A Poet's Home single work   poetry   "Here in this lonely rill-engirdled spot,"
  • Author: Charles Harpur http://www.poetrylibrary.edu.au/poets/harpur-charles
Composed: Singleton, Singleton area, Hunter Valley, Newcastle - Hunter Valley area, New South Wales,
Issue Details: First known date: 1842 1842
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AbstractHistoryArchive Description

'Quite good love poem.' (Webby)

Notes

  • This poem appears in a number of published versions from 1842 and several manuscript versions also exist. The first line remains the same through all but one of the versions, but the length of the poem varies from 42 lines, in the Australasian Chronicle to 346 lines in one manuscript version. For further details see Holt and Perkins, The Poems of Charles Harpur: An Analytical Finding List (2002).

Publication Details of Only Known VersionEarliest 2 Known Versions of

Alternative title: The Poet's Wish: A Fragment
  • Appears in:
    y Australasian Chronicle vol. 4 no. 451 27 September 1842 Z1126765 1842 newspaper issue 1842 pg. 2
    Note: With title: 'The Poet's Wish: A Fragment'. Comprises 42 lines.

Works about this Work

The Ecopoetics of Charles Harpur Cassandra Julie O'Loughlin , 2013 single work criticism
— Appears in: Australasian Journal of Ecocriticism and Cultural Ecology , no. 3 2013;
'Ecopoetics has to do with the realisation of the relationship between human beings and the biosphere. It reflects on what it might mean to dwell with the earth. Before one's country can become accepted as a dwellilng place for the writer's imagination, it must first be discerned, experienced, expressed, and as it were fully engaged. The foreignness of the Australian environment as envisaged by the early European settlers, together with the exploitive ideology of colonialism, proved challenging for colonial writers such as Charles Harpur who felt a sense of connection to the place.This paper examines Harpur's work to determine if it qualifies as ecopoetics as understood in recent studies of literature in relation to the environment. It also seeks to establish his work as a resource for current environmental thinkers, as a point of reference for the consideration of the pre-colonial communicative exchange with this land. His emphasis is on vision: both in a temporal and a transcendental sense.' (Publication abstract)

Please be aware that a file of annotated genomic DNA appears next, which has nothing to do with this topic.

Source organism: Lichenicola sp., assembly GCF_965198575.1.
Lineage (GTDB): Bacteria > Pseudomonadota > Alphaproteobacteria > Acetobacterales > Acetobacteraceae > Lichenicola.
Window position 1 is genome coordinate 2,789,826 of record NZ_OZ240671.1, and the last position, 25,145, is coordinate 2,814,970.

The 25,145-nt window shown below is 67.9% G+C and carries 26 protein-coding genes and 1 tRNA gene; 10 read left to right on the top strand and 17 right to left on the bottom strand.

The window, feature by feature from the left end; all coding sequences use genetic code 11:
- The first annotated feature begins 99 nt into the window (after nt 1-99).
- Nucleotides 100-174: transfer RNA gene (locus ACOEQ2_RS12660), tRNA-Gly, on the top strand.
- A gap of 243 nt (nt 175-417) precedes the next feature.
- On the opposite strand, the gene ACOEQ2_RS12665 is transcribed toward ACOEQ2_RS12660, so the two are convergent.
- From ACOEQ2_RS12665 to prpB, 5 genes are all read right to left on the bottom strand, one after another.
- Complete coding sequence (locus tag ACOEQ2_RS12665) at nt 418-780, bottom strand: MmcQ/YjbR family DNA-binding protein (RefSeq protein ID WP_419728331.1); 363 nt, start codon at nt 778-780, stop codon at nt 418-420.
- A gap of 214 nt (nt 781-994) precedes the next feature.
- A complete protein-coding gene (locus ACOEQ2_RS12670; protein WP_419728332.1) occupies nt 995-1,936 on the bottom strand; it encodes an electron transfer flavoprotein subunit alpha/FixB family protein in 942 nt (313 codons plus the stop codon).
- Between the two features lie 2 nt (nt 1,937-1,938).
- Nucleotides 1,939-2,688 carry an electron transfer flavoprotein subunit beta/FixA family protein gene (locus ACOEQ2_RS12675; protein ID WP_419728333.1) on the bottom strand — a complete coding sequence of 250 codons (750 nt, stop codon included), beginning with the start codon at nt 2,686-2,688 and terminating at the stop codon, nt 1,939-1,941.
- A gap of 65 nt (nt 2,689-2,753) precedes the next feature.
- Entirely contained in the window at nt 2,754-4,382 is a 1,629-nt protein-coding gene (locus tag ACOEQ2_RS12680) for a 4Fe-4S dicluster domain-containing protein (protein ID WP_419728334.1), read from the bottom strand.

Marvell and Charles Harpur Leon Cantrell , 1973 single work criticism
— Appears in: Australian Literary Studies , May vol. 6 no. 1 1973; (p. 88-90)
Marvell and Charles Harpur Leon Cantrell , 1973 single work criticism
— Appears in: Australian Literary Studies , May vol. 6 no. 1 1973; (p. 88-90)
The Ecopoetics of Charles Harpur Cassandra Julie O'Loughlin , 2013 single work criticism
— Appears in: Australasian Journal of Ecocriticism and Cultural Ecology , no. 3 2013;
'Ecopoetics has to do with the realisation of the relationship between human beings and the biosphere. It reflects on what it might mean to dwell with the earth. Before one's country can become accepted as a dwellilng place for the writer's imagination, it must first be discerned, experienced, expressed, and as it were fully engaged. The foreignness of the Australian environment as envisaged by the early European settlers, together with the exploitive ideology of colonialism, proved challenging for colonial writers such as Charles Harpur who felt a sense of connection to the place.This paper examines Harpur's work to determine if it qualifies as ecopoetics as understood in recent studies of literature in relation to the environment. It also seeks to establish his work as a resource for current environmental thinkers, as a point of reference for the consideration of the pre-colonial communicative exchange with this land. His emphasis is on vision: both in a temporal and a transcendental sense.' (Publication abstract)
Last amended 5 Oct 2011 13:36:16
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